Notes On Tuning

Although your guitar can be in tune with itself, to be in tune with the rest of the world we must have a standard reference pitch with which we can make sure that at least one of our strings is in tune. Once one string is in tune, the tuning of the others can be derived from it.

Tuning Fork

In the not-so-distant past folks would have to tune their guitars by ear to what they thought was right, to the nearest available piano, or to any other instrument that was considered reliable. Another method employed was to tune a string by comparing its pitch to a note produced by a tuning fork, which produces its sound when it is struck against your knee or heel and is then held by its stem against the guitar. You compare the sound of the string you wish to tune to the pitch of the tuning fork and try to match it exactly by ear.

Pitch Pipe

The first tuning device I used was a pitch pipe (sort of a six-note harmonica). The six pipes play the notes E, A, D, G, B and (high) E. You blow a note on the pipe and tune the pitch of the string that matches that pipe until it sounds right, doing this for each string. Convenient, cheap, but not very accurate. If I misplaced my pitch pipe I would put a familiar recording on the turntable (perhaps a song that I knew featured an obvious A, E or D note) and tune my guitar by ear to that. Then I would walk 25 miles uphill through driving snow to get to rehearsal.

 When I first started playing in bands all the touring acts carried electronic stroboscopic tuners. Strobe tuners have been around since the 1930’s, and were primarily used by piano tuners.

Conn Strobe Tuner

Although highly accurate, they were big, heavy, expensive, and sensitive to being knocked around in the back of a van.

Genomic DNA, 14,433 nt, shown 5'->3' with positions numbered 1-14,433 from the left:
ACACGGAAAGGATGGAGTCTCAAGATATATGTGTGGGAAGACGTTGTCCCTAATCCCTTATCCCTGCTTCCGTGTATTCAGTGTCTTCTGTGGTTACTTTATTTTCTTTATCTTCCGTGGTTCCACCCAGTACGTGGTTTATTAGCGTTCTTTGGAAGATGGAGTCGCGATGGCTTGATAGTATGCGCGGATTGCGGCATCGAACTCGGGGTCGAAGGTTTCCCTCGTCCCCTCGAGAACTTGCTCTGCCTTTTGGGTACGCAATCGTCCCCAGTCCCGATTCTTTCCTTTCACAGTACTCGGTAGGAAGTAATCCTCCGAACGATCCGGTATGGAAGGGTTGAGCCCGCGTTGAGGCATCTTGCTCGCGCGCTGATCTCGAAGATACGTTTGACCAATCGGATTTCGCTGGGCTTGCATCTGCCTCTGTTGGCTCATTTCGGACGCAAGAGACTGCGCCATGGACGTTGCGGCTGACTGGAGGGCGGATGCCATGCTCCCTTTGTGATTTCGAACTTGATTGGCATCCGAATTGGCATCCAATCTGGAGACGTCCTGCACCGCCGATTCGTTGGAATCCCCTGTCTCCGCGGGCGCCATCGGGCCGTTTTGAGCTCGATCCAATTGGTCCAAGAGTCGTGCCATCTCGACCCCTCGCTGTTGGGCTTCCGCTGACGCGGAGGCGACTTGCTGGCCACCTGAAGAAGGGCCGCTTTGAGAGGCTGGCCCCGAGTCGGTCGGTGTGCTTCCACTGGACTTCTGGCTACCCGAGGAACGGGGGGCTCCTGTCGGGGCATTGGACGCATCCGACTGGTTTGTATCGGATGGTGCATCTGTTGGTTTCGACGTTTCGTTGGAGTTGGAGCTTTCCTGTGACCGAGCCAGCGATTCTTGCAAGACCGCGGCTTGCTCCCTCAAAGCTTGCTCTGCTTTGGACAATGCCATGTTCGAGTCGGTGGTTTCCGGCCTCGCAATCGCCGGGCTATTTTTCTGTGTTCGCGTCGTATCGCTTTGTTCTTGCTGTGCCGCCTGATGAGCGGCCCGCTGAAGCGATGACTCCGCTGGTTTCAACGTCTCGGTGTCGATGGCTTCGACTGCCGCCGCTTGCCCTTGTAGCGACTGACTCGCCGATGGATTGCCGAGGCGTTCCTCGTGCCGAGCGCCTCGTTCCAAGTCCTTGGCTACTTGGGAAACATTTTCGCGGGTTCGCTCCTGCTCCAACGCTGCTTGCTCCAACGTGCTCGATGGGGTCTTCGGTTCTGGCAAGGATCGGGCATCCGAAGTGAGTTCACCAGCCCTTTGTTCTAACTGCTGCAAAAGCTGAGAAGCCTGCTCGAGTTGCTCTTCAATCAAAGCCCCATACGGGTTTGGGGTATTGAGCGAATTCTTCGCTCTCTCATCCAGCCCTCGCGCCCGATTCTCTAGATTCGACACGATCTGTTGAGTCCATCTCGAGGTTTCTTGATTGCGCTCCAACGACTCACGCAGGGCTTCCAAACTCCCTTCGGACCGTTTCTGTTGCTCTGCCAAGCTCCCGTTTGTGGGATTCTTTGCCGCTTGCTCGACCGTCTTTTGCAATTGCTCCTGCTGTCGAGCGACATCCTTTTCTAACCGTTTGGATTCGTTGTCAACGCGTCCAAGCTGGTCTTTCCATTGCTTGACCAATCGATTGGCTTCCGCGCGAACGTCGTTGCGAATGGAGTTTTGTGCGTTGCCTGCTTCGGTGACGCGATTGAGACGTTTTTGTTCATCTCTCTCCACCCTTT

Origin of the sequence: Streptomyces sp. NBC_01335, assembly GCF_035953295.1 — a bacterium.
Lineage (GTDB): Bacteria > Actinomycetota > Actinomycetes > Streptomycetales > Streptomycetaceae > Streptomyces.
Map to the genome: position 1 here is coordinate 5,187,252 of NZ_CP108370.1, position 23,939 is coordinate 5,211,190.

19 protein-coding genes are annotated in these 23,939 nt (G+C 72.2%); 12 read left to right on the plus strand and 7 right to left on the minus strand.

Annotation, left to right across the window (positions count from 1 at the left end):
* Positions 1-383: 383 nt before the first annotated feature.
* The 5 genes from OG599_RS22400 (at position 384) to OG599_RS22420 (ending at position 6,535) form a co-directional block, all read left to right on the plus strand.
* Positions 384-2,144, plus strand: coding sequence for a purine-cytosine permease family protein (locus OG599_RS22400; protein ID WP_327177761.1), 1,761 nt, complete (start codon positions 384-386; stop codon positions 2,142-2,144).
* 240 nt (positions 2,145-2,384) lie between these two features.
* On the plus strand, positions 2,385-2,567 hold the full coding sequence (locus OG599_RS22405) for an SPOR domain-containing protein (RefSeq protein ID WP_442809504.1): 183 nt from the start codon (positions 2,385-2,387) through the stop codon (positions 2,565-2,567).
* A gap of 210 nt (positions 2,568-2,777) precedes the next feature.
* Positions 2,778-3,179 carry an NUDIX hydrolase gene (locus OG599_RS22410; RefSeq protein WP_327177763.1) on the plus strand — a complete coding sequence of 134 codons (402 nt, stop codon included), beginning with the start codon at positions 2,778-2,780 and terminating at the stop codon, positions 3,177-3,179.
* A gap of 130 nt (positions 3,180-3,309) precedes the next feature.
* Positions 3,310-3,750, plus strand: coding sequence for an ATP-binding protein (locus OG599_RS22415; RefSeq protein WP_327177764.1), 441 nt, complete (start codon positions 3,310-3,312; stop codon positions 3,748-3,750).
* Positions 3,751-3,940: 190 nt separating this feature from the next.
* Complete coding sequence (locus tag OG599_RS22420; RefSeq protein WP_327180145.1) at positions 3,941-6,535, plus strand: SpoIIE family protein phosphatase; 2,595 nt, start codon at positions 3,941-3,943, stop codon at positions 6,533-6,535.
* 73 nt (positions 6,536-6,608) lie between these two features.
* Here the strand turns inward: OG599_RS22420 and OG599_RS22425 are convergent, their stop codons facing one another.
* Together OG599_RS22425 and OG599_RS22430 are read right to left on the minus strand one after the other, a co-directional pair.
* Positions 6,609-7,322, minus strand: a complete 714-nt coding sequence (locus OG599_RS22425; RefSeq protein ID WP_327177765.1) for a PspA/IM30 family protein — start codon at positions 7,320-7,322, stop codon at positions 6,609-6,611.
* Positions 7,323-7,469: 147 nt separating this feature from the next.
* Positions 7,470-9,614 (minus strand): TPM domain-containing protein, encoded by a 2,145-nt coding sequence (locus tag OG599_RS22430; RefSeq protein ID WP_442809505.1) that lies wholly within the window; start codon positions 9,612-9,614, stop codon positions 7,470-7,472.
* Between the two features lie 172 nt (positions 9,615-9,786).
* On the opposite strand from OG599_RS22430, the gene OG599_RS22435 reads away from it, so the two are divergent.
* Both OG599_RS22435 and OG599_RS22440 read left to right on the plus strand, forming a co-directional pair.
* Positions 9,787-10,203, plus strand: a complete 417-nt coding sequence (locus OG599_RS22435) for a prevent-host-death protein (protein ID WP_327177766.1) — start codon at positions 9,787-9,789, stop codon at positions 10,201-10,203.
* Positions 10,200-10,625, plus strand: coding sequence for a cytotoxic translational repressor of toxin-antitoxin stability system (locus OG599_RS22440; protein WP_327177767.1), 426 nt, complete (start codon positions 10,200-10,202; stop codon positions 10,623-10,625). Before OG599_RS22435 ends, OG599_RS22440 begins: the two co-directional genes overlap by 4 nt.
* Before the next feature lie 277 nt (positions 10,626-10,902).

Korg GT-6 Tuner

I was amazed when the Korg GT-6 portable guitar tuner first came out in 1979 – small, affordable and made specifically for guitarists. I ran to my local music store and bought one right away. Revolutionary!

Today, electronic battery-operated, hands-free guitar tuners are inexpensive, highly accurate, easy to use, and available at all music stores. You simply hold the microphone (built into the tuner) up close to the soundhole of an acoustic guitar, or plug an electric guitar directly into the device and then tune up by watching a meter with a needle (most accurate) or an LED display of some sort. Some tuners clip on to the headstock of your guitar and work by sensing the vibrations of the instrument. “Stomp box” foot pedal tuner designs are indispensable for electric players onstage.

As with most things today, the amount you spend determines the quality of construction materials, durability, accuracy and flexibility of the tuner. Cheap tuners tend to break easily, or will go out of calibration if dropped. Pricier “chromatic” tuners will allow you to tune to any note, not just the six notes used in “standard” tuning, and are generally worth the extra cash. There are also tuning programs available as freeware on the internet.

Although electronic tuners are amazing, you don’t want to become totally dependent on them. Almost all of the “old school” methods of tuning required a player to use their ears to listen to a reference pitch while attempting to match the tuning of their string to that reference.

Listening is GOOD for you, and helps train your ear to minute changes in pitch.  It’s important to know exactly what to listen for. When two notes that are slightly out of tune with each other are played together, their combined frequencies produce an effect known as “destructive interference”. We hear this as a regularly occurring drop in the volume of the two notes, referred to as “beating”. Remember that it is the combination of two almost-in-tune notes that causes this effect – both pitches must be ringing in order to hear this beating effect.

The speed of the beating effect depends upon how close in frequency the notes being compared are. If the two notes played are very close in pitch, the beating will sound like a slow pulsing wave. If the notes are far apart in frequency, the beating will be rapid, producing a fast, warbling sound. Once a player can hear this, they begin to tighten or loosen a string, listening carefully to the speed of the beating until they are able to make the effect stop completely. When the two notes are perfectly in tune with each other the beating sound disappears. You are good to go!

Let that be a lesson to you.  ;)

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© 2014 Matthew Woodward